On Maintaining a Remarkable Feedback Score
Did I mention I have a 100% feedback rating on Amazon? Does this mean I am perfect? God-like? No. In fact, I just got through the Christmas rush. Transactions were up four-fold. Very busy. I made some errors. And, my customer’s let me know it. Boy Howdy!
On one occasion I misrepresented the condition of the book; End result: Full refund and I bought them the new book including express shipping. This outcome of course followed a brief back and forth of emails with the customer to;
a) accept the blame
b) say sorry
c) commit to getting it right, and
d) propose a solution that was beyond marginally correct.
It was overwhelmingly correct. “Shock and awe”.

Here’s their comment in my feedback, “Condition of the book was less than described but the seller took care of it right away – going way above and beyond my expectations. I’d order from them again.”

Of course this is not the way to run a railroad. But, should a course correction be called for in the future, I will do it again. Because, it is an opportunity to reset the whole relationship, and to take it to a whole other level.
 
Their feedback is an example of an “Attaboy” (or Attagirl if you prefer). Something I talk about a lot in this blog. Here’s what you should know about Attaboys;
1) Attaboy’s are at the foundation of my whole approach to business.
2) If you are not getting Attaboy’s, you are either not risking enough in your relations with others, or you are not giving enough of yourself to your business.
3) Attaboy’s are reassuring. After all who doesn’t want to get feedback like the above?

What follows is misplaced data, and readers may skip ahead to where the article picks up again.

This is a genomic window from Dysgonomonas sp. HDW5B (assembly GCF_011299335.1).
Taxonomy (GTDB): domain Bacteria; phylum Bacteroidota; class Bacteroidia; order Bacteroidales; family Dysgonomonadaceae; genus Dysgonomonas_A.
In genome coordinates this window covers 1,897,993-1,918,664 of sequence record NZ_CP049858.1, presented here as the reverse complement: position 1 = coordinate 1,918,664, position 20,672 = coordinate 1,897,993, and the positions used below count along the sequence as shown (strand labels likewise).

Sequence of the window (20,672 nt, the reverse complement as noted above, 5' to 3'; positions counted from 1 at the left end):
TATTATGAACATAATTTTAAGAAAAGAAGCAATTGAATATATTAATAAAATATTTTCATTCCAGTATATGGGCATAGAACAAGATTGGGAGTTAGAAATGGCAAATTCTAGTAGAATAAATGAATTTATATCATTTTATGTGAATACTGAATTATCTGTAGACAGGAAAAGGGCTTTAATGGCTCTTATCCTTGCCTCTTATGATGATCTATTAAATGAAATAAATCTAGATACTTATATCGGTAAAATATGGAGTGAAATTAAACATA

4) Attaboy’s are habit forming.
 
On Getting Geeked about Attaboy’s
On another occasion this season, I sold a book that I did not have. It was a title from a 20-book series which I must have miss-listed, because I had another book from the series in my inventory which was not listed at the time of sale. What did I do? Did I pull the plug on the deal? Leave them high and dry? No. I did not fret, I simply bought the book in same or better condition from another seller, and I upgraded the shipping to expedited so they would get the book in the time frame they expected.
 
How the Attaboy saved Christmas! It cost about 80% over what I received from my buyer, but it was worth it, so long as my customer was being fulfilled. Little did I know the seller I used put a receipt in with the packing slip…so my customer saw what I had paid! He then drew the conclusion that I had overcharged him. I got an email indicating his concern. I explained what happened with all the grace and poise I could muster while setting aside my pride over being discovered for misrepresenting my inventory.
 
He followed up with this message, What class! Thank you.”
 
I am so geeked. Are you?
 
Merry Christmas to all, and to all a good night!
Malcolm “Mudduckk” Campbell is a tile installer in Toledo, Ohio. Tilers play in the mud! Toledo is home of the Mud Hens minor league baseball, sometimes call the Mud Ducks. So you know a tile setter from Toledo would have to go by the nickname “Mudduckk.”  In fact, there could be many Mudduckks in Toledo, but only one of them is tops in Google Search. That one is Malcolm. Got Tile? Google: Mudduckk!